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Nutr Neurosci. 2018 Apr;21(3):202-209. doi: 10.1080/1028415X.2016.1262097. Epub 2016 Dec 7.

Effect of vitamin D supplementation as adjunctive therapy to methylphenidate on ADHD symptoms: A randomized, double blind, placebo-controlled trial.

Author information

1
a Department of Clinical Nutrition , School of Nutritional Sciences and Dietetics, Tehran University of Medical Sciences , Tehran , Iran.
2
b Pediatric Growth and Development Research Center , Institute of Endocrinology and Metabolism, Iran University of Medical Sciences , Tehran , Iran.
3
c Department of Nutrition , School of Public Health, Iran University of Medical Sciences , Tehran , Iran.
4
d Department of Psychiatry, Roozbeh Hospital , Tehran University of Medical Sciences , Iran.
5
e Department of Cellular and Molecular Nutrition , School of Nutritional Sciences and Dietetics, Tehran University of Medical Sciences , Tehran , Iran.
6
f Department of Epidemiology and Biostatistics , School of Public Health, Tehran University of Medical Sciences , Tehran , Iran.
7
g Ziaean Hospital, School of Medicine, International Campus , Tehran University of Medical Sciences , Tehran , Iran.
8
h Behavioral Sciences Research Center, Imam Hossein Hospital , Shahid Beheshti University of Medical Sciences , Tehran , Iran.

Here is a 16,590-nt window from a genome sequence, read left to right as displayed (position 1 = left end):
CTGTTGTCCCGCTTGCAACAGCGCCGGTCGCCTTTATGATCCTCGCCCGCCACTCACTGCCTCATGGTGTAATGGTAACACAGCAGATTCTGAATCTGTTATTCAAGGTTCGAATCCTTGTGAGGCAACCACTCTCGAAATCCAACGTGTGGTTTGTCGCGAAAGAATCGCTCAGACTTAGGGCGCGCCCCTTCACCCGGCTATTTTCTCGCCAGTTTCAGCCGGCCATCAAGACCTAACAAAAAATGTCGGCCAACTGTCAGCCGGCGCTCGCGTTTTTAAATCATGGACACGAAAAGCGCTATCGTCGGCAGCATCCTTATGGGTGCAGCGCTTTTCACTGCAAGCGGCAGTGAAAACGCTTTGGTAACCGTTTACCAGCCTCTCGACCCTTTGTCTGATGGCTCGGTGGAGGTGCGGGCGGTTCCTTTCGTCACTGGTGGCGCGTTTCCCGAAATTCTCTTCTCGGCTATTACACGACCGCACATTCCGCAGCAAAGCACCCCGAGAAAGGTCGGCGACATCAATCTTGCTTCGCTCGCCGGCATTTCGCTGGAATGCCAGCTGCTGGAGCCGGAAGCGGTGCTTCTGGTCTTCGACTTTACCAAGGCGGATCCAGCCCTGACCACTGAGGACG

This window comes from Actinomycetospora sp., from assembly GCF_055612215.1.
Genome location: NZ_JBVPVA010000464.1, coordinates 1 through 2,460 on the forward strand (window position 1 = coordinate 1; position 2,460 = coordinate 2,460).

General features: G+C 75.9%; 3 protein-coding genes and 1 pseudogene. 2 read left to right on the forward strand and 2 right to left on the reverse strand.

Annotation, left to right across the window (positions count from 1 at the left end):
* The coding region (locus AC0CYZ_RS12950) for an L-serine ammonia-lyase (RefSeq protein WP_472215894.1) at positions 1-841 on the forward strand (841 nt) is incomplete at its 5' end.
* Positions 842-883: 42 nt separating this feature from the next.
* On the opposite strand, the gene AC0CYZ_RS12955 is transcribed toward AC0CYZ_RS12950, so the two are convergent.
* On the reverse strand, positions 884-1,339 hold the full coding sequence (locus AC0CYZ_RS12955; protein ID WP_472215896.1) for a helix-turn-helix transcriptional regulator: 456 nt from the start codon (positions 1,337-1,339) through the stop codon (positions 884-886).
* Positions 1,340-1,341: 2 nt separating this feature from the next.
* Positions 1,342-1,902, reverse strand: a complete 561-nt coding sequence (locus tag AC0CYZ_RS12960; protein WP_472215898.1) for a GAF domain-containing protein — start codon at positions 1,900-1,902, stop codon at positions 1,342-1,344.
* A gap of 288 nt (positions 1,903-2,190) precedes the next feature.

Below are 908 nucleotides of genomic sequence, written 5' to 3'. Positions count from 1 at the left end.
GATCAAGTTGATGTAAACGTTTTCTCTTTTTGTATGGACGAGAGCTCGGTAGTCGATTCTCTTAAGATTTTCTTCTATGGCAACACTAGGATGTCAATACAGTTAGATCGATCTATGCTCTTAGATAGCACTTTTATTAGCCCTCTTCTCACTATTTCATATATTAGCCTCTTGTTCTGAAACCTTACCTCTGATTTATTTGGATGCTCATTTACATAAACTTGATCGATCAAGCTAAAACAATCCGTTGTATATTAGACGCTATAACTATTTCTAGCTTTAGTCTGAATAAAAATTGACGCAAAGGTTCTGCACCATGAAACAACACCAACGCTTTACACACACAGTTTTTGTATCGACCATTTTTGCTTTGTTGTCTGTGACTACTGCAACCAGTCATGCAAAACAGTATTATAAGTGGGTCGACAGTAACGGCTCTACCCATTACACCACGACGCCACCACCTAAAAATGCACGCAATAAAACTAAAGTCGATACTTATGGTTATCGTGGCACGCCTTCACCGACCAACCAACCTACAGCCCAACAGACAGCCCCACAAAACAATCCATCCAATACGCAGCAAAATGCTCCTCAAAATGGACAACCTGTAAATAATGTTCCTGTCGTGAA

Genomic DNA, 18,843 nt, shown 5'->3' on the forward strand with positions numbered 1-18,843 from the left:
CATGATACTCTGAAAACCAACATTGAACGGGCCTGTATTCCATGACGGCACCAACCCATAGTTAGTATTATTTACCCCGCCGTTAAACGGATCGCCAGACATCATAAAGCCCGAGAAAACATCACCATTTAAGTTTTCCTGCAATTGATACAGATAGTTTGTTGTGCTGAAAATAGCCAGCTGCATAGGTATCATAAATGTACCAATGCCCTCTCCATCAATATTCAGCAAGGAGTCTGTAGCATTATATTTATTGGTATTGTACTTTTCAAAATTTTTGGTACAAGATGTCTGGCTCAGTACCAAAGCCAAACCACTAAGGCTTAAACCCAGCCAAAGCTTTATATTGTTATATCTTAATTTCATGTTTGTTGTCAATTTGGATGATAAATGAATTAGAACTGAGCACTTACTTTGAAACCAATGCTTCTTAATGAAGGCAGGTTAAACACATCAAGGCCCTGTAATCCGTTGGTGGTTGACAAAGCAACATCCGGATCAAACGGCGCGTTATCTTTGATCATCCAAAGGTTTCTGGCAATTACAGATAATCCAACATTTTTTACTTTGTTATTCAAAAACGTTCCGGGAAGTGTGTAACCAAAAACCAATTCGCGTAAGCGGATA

Abstract

OBJECTIVES:

Previous studies have shown that serum levels of vitamin D were lower in attention deficit hyperactivity disorder (ADHD) children compared to healthy controls. The aim of the study was to determine the effect of vitamin D supplementation as adjunctive therapy to methylphenidate on symptoms of children with ADHD.

METHODS:

Sixty-two children aged 5-12 years with a diagnosis of ADHD based on DSM-IV criteria were randomly assigned into two groups to receive either 2000IU vitamin D or placebo in addition to methylphenidate for 8 weeks. Symptoms severity was assessed by Conner's Parent Rating Scale-Revised[S] (CPRS), ADHD rating scale-IV (ADHD-RS), and Weekly Parent Ratings of Evening and Morning Behavior (WPREMB) at weeks 0, 4, and 8. Serum levels of 25(OH)D were measured at baseline and after 8 weeks. Anthropometric variables, dietary intake, physical activity, sun exposure, and side effects were assessed.

RESULTS:

Fifty-four participants completed the trial. After 8 weeks of supplementation, serum levels of 25(OH)D significantly increased in the vitamin D group. ADHD symptoms decreased significantly in both groups (P < 0.05). Evening symptoms and total score of WPREMB scale were significantly different at weeks 4 and 8 between the two groups (P = 0.013, 0.016, respectively), but no differences were found in symptoms by CPRS and ADHD-RS scales.

DISCUSSION:

Vitamin D supplementation as adjunctive therapy to methylphenidate improved ADHD evening symptoms. Future research is needed to clarify vitamin D effects as monotherapy in ADHD and its mechanism. The trial was registered in www.irct.ir is (IRCT201404222394N10).

KEYWORDS:

Attention deficit hyperactivity disorder; Conners’ Parent Rating Scale-Revised; Supplementation; Symptoms; Vitamin D

PMID:
27924679
DOI:
10.1080/1028415X.2016.1262097
[Indexed for MEDLINE]

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